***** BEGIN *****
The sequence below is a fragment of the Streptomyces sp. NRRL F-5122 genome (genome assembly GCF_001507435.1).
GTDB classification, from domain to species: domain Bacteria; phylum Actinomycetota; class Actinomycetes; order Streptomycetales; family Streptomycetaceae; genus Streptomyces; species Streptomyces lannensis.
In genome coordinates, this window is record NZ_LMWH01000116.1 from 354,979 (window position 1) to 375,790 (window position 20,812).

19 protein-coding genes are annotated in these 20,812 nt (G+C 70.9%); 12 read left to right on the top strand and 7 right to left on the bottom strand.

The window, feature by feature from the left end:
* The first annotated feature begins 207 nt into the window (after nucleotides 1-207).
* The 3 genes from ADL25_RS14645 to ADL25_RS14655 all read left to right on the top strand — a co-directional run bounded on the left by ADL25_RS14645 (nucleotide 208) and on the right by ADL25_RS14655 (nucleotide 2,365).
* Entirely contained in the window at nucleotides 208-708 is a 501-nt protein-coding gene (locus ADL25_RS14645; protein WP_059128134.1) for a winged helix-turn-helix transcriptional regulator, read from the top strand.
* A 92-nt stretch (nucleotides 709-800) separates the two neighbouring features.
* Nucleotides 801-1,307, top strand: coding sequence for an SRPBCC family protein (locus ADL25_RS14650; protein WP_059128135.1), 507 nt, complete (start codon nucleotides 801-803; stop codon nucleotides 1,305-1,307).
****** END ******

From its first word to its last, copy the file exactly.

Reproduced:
The sequence below is a fragment of the Streptomyces sp. NRRL F-5122 genome (genome assembly GCF_001507435.1).
GTDB classification, from domain to species: domain Bacteria; phylum Actinomycetota; class Actinomycetes; order Streptomycetales; family Streptomycetaceae; genus Streptomyces; species Streptomyces lannensis.
In genome coordinates, this window is record NZ_LMWH01000116.1 from 354,979 (window position 1) to 375,790 (window position 20,812).

19 protein-coding genes are annotated in these 20,812 nt (G+C 70.9%); 12 read left to right on the top strand and 7 right to left on the bottom strand.

The window, feature by feature from the left end:
* The first annotated feature begins 207 nt into the window (after nucleotides 1-207).
* The 3 genes from ADL25_RS14645 to ADL25_RS14655 all read left to right on the top strand — a co-directional run bounded on the left by ADL25_RS14645 (nucleotide 208) and on the right by ADL25_RS14655 (nucleotide 2,365).
* Entirely contained in the window at nucleotides 208-708 is a 501-nt protein-coding gene (locus ADL25_RS14645; protein WP_059128134.1) for a winged helix-turn-helix transcriptional regulator, read from the top strand.
* A 92-nt stretch (nucleotides 709-800) separates the two neighbouring features.
* Nucleotides 801-1,307, top strand: coding sequence for an SRPBCC family protein (locus ADL25_RS14650; protein WP_059128135.1), 507 nt, complete (start codon nucleotides 801-803; stop codon nucleotides 1,305-1,307).